ACVRL1 is expressed with a 6 amino acid His tag at C-Terminus and purified by proprietary chromatographic techniques.
Store, frozen at -20°C for longer periods of time.
For long term storage it is recommended to add a carrier protein (0.1% HSA or BSA).
Avoid multiple freeze-thaw cycles.
Safety Data Sheet
Amino acid sequence
The Physiological Implications and Therapeutic Potential of Activin A Receptor Type II-Like 1 Human Recombinant
This research paper investigates the Activin A Receptor Type II-Like 1 Human Recombinant (ACVRL1), a significant protein involved in the TGF-beta superfamily signaling pathway. We provide an extensive understanding of ACVRL1’s structure, signaling mechanism, biological functions, and implications in disease pathology. Additionally, we explore the therapeutic potential of ACVRL1 in various pathological conditions.
ACVRL1, also known as ALK1, plays an essential role in the TGF-beta signaling pathway, which has implications in cellular proliferation, differentiation, and apoptosis. Understanding ACVRL1 and its signaling mechanisms could provide insights into its potential therapeutic applications in various diseases.
3. Structure and Signaling of ACVRL1
ACVRL1 is a type I receptor protein involved in the TGF-beta signaling pathway. It is a transmembrane protein that consists of a ligand-binding extracellular domain and an intracellular domain responsible for signal transduction. Binding of ligands to ACVRL1 triggers phosphorylation events that activate downstream signaling pathways.
4. Biological Functions of ACVRL1
ACVRL1 plays pivotal roles in multiple biological processes, including vascular development, angiogenesis, and maintenance of vascular integrity. It is known to influence cellular processes such as proliferation, differentiation, and apoptosis, thereby implicating it in organogenesis and homeostasis.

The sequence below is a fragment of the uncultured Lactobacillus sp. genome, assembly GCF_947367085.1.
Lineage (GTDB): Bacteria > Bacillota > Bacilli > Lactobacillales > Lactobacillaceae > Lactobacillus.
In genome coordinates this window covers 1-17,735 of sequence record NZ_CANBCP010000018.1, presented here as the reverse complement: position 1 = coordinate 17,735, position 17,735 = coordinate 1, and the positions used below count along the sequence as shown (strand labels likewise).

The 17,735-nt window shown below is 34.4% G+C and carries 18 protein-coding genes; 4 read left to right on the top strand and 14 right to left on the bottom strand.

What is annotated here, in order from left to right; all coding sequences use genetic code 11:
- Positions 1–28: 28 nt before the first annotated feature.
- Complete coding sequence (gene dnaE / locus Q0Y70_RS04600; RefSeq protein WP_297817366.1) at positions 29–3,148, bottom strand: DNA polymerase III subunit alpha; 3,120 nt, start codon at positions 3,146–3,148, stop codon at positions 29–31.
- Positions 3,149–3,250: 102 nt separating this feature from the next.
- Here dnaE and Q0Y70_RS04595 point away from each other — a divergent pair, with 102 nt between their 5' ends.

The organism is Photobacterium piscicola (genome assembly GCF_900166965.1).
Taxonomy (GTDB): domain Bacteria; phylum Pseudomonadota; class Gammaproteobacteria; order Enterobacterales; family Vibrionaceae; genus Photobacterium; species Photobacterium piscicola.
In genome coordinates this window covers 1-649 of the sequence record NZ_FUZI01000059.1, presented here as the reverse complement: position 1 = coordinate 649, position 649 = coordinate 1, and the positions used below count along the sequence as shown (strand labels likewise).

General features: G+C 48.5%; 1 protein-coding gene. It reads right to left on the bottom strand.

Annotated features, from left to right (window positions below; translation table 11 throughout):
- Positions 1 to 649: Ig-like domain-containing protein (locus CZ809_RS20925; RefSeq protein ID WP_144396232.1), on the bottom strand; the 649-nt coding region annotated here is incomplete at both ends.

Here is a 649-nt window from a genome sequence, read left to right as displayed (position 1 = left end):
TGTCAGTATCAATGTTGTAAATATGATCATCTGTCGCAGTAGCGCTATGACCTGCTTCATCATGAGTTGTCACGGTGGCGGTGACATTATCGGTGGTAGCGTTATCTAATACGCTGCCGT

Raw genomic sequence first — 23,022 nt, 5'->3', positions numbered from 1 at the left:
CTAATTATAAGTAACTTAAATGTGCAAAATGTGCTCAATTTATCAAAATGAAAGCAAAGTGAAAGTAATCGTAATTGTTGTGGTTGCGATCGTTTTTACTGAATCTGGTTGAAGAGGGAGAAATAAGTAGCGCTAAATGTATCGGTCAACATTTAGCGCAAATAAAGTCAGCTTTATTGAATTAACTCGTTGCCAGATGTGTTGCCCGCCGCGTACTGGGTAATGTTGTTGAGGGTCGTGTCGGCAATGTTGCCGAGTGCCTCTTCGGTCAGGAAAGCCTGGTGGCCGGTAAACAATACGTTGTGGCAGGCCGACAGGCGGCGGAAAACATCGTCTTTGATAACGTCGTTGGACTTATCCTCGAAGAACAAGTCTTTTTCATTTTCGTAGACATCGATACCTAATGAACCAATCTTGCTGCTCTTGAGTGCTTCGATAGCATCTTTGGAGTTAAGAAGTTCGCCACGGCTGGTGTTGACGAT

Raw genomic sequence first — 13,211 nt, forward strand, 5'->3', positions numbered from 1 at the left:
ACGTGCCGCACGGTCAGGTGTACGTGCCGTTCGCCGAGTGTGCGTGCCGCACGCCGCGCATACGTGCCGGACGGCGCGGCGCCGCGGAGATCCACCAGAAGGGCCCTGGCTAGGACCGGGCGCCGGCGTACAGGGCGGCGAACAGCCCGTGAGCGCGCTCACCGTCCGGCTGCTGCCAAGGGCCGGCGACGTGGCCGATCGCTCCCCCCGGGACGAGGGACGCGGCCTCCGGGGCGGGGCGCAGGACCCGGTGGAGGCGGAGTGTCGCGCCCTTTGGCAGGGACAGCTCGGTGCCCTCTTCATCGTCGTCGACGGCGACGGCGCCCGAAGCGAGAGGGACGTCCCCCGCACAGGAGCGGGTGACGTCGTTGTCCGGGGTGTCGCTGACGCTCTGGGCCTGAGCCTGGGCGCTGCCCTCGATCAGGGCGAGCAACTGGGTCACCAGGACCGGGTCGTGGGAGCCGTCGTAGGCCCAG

5. ACVRL1 in Disease Pathology
Mutations in the ACVRL1 gene have been associated with hereditary hemorrhagic telangiectasia (HHT), a genetic disorder characterized by abnormal blood vessel formation. This link underscores the critical role of ACVRL1 in vascular biology and disease.
6. Therapeutic Potential of ACVRL1
Given its crucial role in vascular biology and its link to HHT, ACVRL1 presents a promising target for therapeutic interventions. Modulation of ACVRL1 signaling could potentially provide treatment options for pathological conditions related to abnormal blood vessel formation and function.
7. Conclusion and Future Perspectives
Our understanding of ACVRL1 and its functions has grown significantly in recent years, but there is much yet to be discovered. Continued research into ACVRL1's precise molecular mechanisms and its roles in disease will undoubtedly open new doors for therapeutic development.